According to Friis, epidemiology has to do with the distribution and determinants of health and diseases, morbidity, injuries, disability, and mortality in populations. It is considered a basic science of public health, because its studies are applied to the control of the various health problems in the population. Also, its methods are applied to various health-related fields such as health care administration and health education. Because its focus is on the amount of health and disease in the population, it is at times referred to as population medicine.
There are various uses and applications of epidemiology. Some specific applications of epidemiology that Friis did not specifically mention in lesson 1are genetic epidemiology, environmental epidemiology, and occupational epidemiology. Genetic epidemiology puts an emphasis on hereditary factors that may play a role in various human diseases in families and in populations. Research in this area is focused on the risk factors and traits of the genetic basis of diseases. Members of a Psychiatry department in Virginia completed a meta-analysis on the genetic epidemiology of major depression using relevant data from previous primary studies. They concluded that major depression is as a result of genetic influence, not alone, but along with environmental influence.
This conclusion was made on the basis of a review of family, adoption, and twin studies that met specific criteria for the primary studies. Environmental epidemiology studies the environmental exposures that are related to various diseases, illnesses, developmental conditions, disabilities, and deaths in populations. Some examples of these environmental exposures are air pollution, radiation through air, water, or food contamination, second-hand smoke, and hazardous waste. Health conditions such as cancer, cardiovascular disease, and reproductive problems are some of the effects of these environmental exposures. A local example of this is the pollution from the refineries here in Corpus Christi. People who reside near the refineries have a 17% higher cancer rate than the rest of the city. There are apparently many consistently sick residents in the area. They are called the ‘Black Thumb’ neighborhood, because the soil in the area is poisoned and contaminated by the pollution from the refineries.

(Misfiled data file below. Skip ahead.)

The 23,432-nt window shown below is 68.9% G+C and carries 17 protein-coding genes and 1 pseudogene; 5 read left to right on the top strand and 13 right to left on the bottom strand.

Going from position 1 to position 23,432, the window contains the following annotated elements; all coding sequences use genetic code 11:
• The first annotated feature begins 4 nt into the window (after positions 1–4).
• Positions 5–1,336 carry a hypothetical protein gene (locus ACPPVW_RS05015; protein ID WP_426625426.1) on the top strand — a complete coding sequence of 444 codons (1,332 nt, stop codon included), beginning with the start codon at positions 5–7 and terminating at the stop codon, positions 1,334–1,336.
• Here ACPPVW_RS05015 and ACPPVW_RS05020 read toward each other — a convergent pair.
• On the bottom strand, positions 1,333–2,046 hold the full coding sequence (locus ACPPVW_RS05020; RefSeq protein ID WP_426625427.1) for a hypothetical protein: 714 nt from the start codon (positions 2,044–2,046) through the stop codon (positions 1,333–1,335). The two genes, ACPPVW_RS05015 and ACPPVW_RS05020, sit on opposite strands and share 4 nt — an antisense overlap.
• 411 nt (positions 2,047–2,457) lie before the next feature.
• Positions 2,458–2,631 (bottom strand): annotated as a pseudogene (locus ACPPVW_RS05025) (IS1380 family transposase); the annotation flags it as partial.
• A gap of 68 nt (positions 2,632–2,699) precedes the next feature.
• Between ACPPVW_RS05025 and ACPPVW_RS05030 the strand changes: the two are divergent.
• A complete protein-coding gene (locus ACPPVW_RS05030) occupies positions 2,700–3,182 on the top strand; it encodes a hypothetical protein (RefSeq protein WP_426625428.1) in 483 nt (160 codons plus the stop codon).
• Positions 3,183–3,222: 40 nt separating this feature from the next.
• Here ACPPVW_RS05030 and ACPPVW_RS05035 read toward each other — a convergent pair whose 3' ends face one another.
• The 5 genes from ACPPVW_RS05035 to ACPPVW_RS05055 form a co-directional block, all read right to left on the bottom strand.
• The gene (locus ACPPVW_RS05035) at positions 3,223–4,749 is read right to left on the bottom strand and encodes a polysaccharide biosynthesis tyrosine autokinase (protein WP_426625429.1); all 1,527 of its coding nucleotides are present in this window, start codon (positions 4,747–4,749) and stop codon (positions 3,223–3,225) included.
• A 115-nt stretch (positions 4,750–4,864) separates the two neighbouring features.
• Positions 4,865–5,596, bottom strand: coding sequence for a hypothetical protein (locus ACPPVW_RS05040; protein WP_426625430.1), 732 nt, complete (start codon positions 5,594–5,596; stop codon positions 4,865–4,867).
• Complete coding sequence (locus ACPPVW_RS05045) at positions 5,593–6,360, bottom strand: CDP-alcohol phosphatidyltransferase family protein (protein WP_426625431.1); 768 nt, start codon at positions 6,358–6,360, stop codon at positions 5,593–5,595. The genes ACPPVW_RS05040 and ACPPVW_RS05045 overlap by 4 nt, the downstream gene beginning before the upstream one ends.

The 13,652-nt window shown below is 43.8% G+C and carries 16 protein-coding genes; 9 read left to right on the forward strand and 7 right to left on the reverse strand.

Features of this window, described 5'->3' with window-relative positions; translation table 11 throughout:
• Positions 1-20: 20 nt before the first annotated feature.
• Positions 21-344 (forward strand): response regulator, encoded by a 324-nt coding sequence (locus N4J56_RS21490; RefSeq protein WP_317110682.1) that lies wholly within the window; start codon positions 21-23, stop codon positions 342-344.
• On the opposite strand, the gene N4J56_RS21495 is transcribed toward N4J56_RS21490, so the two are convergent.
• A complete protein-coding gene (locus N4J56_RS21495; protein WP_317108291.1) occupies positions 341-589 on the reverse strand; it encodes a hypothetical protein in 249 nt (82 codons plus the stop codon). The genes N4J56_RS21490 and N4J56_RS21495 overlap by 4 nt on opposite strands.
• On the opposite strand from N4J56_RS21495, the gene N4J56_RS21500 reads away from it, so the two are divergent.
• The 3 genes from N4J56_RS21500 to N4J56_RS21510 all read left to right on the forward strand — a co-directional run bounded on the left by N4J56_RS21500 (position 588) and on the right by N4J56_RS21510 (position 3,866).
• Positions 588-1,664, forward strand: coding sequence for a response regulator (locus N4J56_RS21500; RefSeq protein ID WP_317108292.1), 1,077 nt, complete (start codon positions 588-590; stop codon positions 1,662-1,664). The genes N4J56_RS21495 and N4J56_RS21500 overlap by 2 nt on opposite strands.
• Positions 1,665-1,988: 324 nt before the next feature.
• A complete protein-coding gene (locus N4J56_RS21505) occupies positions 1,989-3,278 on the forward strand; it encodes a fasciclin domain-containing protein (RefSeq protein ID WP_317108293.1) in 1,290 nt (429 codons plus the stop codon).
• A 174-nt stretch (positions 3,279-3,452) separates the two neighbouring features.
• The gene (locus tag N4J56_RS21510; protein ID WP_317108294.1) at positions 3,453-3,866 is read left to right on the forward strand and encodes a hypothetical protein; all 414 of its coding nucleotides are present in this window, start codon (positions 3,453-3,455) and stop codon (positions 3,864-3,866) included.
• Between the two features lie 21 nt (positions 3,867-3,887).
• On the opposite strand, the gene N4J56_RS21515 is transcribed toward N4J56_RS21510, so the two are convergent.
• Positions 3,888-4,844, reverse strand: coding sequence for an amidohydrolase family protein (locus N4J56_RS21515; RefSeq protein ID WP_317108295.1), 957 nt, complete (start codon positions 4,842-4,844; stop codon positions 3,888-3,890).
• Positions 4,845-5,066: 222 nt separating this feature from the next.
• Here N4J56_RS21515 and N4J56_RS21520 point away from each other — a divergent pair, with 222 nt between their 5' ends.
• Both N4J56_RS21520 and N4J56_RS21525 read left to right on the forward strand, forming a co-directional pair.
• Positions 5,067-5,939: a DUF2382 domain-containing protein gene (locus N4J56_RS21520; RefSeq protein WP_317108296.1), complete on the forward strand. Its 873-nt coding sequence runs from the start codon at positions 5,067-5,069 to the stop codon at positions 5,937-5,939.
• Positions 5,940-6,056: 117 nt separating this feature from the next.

The application of epidemiologic methods to populations of workers is occupational epidemiology. Studies on this topic involve various work-related patterns of disease and illness. They look at workers exposed to various risk factors such as heavy metals or chemicals and determine if these exposures result in adverse health outcomes. There is also a focus on biological and physical health effects as well. Occupational Epidemiologists attempt to study how often workers are injured on the job, what groups are most affected, and the reasons for these injuries. The results from these studies are used to find ways to prevent or reduce the risks of injuries and illnesses on the job. In conclusion, the various epidemiologic methods and studies are applied to the control of health problems in populations. Three specific applications of epidemiology are genetic epidemiology, environmental epidemiology, and occupational epidemiology.
Genetic epidemiology is concerned with the role of genetic factors in determining health and disease in families and in populations. Environmental epidemiology is concerned with the relationship between exposures from the environment and adverse health outcomes in populations. Occupational epidemiology studies work-related patterns of disease and illnesses. The existence of these various epidemiologic applications help to identify and prevent the causes of health and disease in our communities. Epidemiology provides us with necessary and beneficial information we need to live a healthy life. References
Corpus Christi’s Refinery Row. (n.d.). Retreived from www.txpeer.org/toxictour/corpus_christi.html Friis, R. (2010). Epidemiology 101. Jones and Bartlett Publishers. Kendler, K.S., Neale, M.C., Sullivan, P.F. (2010) Genetic epidemiology of major depression: review and meta-anyalysis. Am J Psychiatry. 157(10): 1552-62 Occupational Epidemiology. (n.d.). Heartland Center for Occupational Health & Safety. Retrieved from www.public-health.uiowa.edu/heartland/academic-programs/occ-epi.html